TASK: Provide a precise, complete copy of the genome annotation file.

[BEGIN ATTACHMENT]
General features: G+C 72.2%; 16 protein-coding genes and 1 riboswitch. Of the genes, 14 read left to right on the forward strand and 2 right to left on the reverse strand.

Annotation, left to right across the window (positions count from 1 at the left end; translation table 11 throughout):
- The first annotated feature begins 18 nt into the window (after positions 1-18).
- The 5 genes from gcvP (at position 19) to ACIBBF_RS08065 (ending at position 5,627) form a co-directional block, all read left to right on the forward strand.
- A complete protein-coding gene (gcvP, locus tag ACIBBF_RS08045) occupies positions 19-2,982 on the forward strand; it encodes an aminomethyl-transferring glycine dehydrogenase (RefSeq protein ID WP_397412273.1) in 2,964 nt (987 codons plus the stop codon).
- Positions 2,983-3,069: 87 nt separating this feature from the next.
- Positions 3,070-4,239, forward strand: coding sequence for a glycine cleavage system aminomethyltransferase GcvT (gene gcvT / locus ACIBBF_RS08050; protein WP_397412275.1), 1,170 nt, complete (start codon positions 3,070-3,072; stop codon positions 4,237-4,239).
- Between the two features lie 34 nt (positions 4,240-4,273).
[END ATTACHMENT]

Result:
General features: G+C 72.2%; 16 protein-coding genes and 1 riboswitch. Of the genes, 14 read left to right on the forward strand and 2 right to left on the reverse strand.

Annotation, left to right across the window (positions count from 1 at the left end; translation table 11 throughout):
- The first annotated feature begins 18 nt into the window (after positions 1-18).
- The 5 genes from gcvP (at position 19) to ACIBBF_RS08065 (ending at position 5,627) form a co-directional block, all read left to right on the forward strand.
- A complete protein-coding gene (gcvP, locus tag ACIBBF_RS08045) occupies positions 19-2,982 on the forward strand; it encodes an aminomethyl-transferring glycine dehydrogenase (RefSeq protein ID WP_397412273.1) in 2,964 nt (987 codons plus the stop codon).
- Positions 2,983-3,069: 87 nt separating this feature from the next.
- Positions 3,070-4,239, forward strand: coding sequence for a glycine cleavage system aminomethyltransferase GcvT (gene gcvT / locus ACIBBF_RS08050; protein WP_397412275.1), 1,170 nt, complete (start codon positions 3,070-3,072; stop codon positions 4,237-4,239).
- Between the two features lie 34 nt (positions 4,240-4,273).